As mentioned above, market research and confirmation that the product will be accepted in the market are critical to a businesses long term success. It is so important to stand back from your product or service and unemotionally determine if the market will acceptance it. I would recommend finding business consultants in the industry or business partners with industry experience to help you confirm your assumptions and beliefs about your potential product or service. This will help you see the product, service, and market from a different perspective.
Also, depending on the business, cash flow planning is very important. One of the critical mistakes made by entrepreneurs is assuming their product or service will begin generating a profit early on. Some businesses take years to become profitable (Amazon took 7 years to turn a profit and a lot of money to get there). I have personally underestimated the start up costs needed for a business. As a result, I have had to close successful business models due to lack of funding (this is very painful). Often in early stages of a startup a product is being fine tuned and assumptions made about the customer are being tested. This process can take time and money to complete. Give yourself enough time and money to work though this process. If you can’t find the money to support you and your business for a good amount of time, spend more time conduction market research and documenting your research until you have a proposal that someone will fund.
Good luck and have fun!
Make sure you do your market research, or at least some of it, before devoting too much time to your new projects. You may think there's a demand, but before you spend any more time on it, find out if the people you think would be customers would actually buy whatever it is you have to sell.
You don't need a lot of money to start a company - figure out what the bare minimum is that you need (and consider giving equity to a partner who brings needed resources to the business instead of cash) and use the money paid by your first clients to pay for growth and expansion.
You need to be devoted to your idea, because there will be tough times, sleepless nights, and most of all, lots of hard work before you'll be able to relax and enjoy the fruits of your labors.
I agree with many of the points above.
My most important piece of advice is to understand that successful entrepreneurs begin by converting their ideas into concepts followed by testing those ideas and concepts for viability. In other words, perform a feasibility study before starting any business.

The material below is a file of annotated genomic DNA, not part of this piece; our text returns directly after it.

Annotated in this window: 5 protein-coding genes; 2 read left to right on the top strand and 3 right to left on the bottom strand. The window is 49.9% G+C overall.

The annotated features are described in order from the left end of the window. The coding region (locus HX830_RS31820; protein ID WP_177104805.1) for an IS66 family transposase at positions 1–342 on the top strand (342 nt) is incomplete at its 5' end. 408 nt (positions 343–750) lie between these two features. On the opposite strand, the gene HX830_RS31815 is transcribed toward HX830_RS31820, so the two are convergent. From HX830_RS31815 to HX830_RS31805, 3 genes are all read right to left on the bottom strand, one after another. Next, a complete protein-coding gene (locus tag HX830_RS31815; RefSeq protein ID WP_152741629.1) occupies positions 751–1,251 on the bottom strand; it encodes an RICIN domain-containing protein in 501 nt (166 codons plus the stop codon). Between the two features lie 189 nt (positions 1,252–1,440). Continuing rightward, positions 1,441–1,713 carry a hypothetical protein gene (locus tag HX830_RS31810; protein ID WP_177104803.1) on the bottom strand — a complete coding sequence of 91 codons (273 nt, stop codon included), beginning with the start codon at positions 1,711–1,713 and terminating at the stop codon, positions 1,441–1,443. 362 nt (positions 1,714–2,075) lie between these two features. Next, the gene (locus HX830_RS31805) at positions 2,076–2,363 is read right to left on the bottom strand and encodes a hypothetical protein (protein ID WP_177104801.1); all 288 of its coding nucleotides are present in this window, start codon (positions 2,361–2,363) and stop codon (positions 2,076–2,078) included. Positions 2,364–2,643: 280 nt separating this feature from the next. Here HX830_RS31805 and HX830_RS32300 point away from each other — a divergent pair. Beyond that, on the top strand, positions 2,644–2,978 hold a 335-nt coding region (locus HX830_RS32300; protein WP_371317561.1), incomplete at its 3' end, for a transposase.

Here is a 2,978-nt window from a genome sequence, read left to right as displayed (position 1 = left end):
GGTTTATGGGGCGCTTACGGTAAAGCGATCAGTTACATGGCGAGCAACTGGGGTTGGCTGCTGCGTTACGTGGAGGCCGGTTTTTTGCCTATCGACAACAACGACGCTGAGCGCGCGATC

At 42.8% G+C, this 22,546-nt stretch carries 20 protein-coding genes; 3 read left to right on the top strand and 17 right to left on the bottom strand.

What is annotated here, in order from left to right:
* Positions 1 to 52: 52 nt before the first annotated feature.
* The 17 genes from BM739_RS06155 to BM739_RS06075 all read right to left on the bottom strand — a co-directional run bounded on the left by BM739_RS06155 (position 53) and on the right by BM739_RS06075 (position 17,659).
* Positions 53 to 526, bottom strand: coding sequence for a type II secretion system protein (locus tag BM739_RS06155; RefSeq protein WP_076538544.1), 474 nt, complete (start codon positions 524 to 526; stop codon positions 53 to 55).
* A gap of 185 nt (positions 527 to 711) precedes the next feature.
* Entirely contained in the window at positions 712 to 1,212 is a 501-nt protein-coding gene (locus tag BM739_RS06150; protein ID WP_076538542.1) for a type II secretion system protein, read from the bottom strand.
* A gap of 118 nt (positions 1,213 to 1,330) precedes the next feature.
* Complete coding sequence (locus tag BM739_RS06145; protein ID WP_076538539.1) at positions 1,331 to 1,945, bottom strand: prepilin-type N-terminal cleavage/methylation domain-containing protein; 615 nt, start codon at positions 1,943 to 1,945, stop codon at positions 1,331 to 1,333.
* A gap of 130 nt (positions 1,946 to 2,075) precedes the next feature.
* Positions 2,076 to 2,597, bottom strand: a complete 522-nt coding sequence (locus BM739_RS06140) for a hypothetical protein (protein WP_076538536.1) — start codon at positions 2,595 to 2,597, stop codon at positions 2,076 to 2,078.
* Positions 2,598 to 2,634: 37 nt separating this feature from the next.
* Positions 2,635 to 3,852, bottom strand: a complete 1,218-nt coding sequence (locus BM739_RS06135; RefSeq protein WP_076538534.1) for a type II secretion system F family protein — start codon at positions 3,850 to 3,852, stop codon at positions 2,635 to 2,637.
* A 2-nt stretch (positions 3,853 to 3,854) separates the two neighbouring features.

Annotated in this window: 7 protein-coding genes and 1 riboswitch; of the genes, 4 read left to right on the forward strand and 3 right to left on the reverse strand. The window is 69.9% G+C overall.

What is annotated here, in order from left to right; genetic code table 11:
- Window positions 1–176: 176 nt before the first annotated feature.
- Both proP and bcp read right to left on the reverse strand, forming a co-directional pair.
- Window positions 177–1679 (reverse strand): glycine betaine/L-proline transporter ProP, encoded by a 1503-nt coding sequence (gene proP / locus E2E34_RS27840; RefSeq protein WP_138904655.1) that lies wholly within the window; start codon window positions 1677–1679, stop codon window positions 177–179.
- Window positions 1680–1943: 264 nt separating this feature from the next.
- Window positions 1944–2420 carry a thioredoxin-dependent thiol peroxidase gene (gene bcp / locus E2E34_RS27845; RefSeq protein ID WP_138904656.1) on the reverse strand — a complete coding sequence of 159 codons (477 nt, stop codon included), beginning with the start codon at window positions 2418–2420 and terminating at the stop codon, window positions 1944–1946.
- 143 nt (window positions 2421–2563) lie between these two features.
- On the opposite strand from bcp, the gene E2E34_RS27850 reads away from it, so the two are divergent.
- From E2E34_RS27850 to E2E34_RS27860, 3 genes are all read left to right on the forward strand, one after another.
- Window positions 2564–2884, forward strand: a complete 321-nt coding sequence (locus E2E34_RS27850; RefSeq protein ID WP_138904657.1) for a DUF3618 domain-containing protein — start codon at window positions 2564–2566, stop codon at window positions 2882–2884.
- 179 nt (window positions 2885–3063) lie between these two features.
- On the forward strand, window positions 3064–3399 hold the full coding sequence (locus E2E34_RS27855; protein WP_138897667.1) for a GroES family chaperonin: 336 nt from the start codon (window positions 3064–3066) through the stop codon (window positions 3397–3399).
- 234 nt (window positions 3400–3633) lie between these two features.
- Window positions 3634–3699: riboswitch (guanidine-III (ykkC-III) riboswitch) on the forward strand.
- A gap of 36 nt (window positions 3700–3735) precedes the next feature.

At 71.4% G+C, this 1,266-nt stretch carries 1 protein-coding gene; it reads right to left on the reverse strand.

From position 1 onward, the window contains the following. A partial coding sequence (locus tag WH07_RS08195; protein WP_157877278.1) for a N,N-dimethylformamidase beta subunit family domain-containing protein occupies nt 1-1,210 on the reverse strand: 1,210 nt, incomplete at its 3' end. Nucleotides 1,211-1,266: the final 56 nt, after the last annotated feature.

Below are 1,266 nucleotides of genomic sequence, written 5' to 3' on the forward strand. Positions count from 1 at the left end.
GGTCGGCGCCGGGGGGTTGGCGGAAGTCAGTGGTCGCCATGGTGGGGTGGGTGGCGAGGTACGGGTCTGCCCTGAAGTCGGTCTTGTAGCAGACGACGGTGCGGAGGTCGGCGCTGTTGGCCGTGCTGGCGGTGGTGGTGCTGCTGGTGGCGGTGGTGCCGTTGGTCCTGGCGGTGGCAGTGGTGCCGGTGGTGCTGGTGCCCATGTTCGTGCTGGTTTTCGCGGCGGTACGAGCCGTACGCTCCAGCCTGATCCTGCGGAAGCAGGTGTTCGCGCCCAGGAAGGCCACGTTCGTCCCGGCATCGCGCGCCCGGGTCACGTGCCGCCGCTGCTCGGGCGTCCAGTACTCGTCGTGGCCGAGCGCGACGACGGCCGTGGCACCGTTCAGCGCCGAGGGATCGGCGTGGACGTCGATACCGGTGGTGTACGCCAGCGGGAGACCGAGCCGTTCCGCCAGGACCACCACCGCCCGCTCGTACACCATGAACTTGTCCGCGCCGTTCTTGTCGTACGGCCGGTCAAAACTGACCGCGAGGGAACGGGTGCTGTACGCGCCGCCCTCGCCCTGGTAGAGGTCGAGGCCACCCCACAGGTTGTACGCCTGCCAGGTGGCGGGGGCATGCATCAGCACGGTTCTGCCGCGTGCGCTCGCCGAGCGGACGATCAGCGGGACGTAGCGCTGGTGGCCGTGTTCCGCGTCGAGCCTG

The feasibility study (testing) serves the purpose of determining if an idea/concept is a "go" or "no go." In essence, feasibility answers the critical question of: Under what conditions are you willing to move forward?
To answer this important question your feasibility study should focus on the following: the idea, your industry knowledge/experience, your concept, market risks, distribution risks, benefit risks, and financial risks.
The testing of each category is performed by talking (communicating with) to as many people as you can - potential customers, suppliers, competitors, industry experts, colleagues etc.; do your homework through careful research (library, online, trade shows, trade pubs.) and objective interpretation of your findings.
And, always remember this, it's a big step in your life, be patient, take your time and promise yourself that you won't move forward unless your completely convinced that your idea has a realistic chance of being successful.
If you follow this path and advice often enough, sooner or later, you will find the right opportunity.
Here is a long thread with a lot of great "pearls of wisdom" for entrepreneurs. Take a look.
Be careful if you are considering partners or investors. Make sure you take your time getting to know them and what value they can bring to your company before you go forward with anyone if this is a path you are looking at.